Most of the people who know me know I’ve invested a lot of my time in Windows Azure. “I’m all in.” :) Last year, we began doing presentations on Azure after it was announced at PDC 2008. Over the months, from SDS to SQL Azure, PDC 2008 to PDC 2009, the platform evolved and of course, is now under general availability. I went through a lot of trials and tribulations as I migrated Worldmaps and the created @Home with Windows Azure applications.
Learning any new platform takes a leap of faith. It requires an investment of time, and belief in the future of the technology. Over the coming years, the cloud will become increasingly relevant for both companies and developers, and, in the case of Windows Azure, understanding how to get up to speed quickly and efficiently is critically important.
A few weeks ago, I found out that a colleague of mine, Brian Prince, has coauthored a book (with Chris Hay) entitled Azure In Action. I was able to get an advanced copy, and spent some time over the past couple of weeks reading through the book. I have to say, I am pretty impressed … I just wished I was able to read this before I touched the Azure platform.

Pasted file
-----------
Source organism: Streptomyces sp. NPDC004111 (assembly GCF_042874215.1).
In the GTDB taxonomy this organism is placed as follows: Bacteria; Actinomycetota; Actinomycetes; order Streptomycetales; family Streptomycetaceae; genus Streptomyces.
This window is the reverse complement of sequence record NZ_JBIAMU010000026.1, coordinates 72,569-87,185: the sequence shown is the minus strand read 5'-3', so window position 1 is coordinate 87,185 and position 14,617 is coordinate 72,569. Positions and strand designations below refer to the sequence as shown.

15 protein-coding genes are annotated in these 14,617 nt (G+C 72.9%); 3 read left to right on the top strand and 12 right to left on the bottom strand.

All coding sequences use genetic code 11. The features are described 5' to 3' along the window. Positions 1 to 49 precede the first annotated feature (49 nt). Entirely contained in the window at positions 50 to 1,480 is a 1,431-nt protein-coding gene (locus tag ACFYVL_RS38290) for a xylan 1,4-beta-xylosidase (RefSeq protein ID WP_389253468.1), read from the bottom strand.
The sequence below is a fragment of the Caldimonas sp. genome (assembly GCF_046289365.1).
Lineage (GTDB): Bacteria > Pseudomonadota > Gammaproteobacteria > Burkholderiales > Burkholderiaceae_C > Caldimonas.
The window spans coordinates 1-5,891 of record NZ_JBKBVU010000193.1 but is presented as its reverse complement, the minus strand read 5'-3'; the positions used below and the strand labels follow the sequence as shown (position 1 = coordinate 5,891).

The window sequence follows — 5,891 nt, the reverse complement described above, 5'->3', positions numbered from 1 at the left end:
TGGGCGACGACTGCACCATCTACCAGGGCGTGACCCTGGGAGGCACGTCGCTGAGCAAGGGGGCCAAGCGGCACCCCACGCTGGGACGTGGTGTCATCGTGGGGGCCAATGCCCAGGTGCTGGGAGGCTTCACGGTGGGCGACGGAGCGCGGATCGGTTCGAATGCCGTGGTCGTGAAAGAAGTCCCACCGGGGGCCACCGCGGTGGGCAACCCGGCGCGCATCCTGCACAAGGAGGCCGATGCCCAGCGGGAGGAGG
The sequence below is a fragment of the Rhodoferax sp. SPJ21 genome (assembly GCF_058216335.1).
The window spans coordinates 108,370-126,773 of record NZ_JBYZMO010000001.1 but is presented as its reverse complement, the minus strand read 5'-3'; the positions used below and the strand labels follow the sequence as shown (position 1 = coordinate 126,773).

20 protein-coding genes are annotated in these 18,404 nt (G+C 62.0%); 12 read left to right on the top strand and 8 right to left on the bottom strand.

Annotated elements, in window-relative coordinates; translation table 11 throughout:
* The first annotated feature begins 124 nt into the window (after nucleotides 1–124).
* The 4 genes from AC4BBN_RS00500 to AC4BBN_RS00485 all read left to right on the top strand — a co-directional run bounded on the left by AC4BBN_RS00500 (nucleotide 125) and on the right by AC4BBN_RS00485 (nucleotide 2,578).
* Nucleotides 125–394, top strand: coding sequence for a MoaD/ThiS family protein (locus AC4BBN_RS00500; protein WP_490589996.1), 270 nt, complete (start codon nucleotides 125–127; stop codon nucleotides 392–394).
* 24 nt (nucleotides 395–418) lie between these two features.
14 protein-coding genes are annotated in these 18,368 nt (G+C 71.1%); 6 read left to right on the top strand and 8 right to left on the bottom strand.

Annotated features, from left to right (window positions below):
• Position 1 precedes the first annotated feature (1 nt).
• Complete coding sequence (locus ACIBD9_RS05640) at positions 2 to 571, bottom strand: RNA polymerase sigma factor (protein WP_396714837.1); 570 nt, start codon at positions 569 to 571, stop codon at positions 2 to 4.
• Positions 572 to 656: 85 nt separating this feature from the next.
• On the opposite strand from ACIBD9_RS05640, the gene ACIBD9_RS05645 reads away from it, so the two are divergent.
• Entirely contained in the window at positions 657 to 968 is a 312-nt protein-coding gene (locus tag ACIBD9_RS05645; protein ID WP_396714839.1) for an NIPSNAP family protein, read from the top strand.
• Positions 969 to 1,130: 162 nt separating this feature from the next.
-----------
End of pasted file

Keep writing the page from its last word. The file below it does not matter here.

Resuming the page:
The book includes a number of code samples, however will not teach you ASP.NET (as you might expect). Rather, it details the platform, and how to take advantage of everything from diagnostics to remote management, and of course Azure storage options. It’s really a great resource on getting up to speed on the cloud quickly and understanding the various offerings. It also goes into the Windows Azure AppFabric with a few code samples as well, which is nice to see. AppFabric (both Server and Azure versions) could take its own book, but it’s nice to get a taste of what’s available.
If you’re at the point where your considering Azure, would just like to learn the platform, or have an good reference for what features are in the platform, it’s definitely a good read.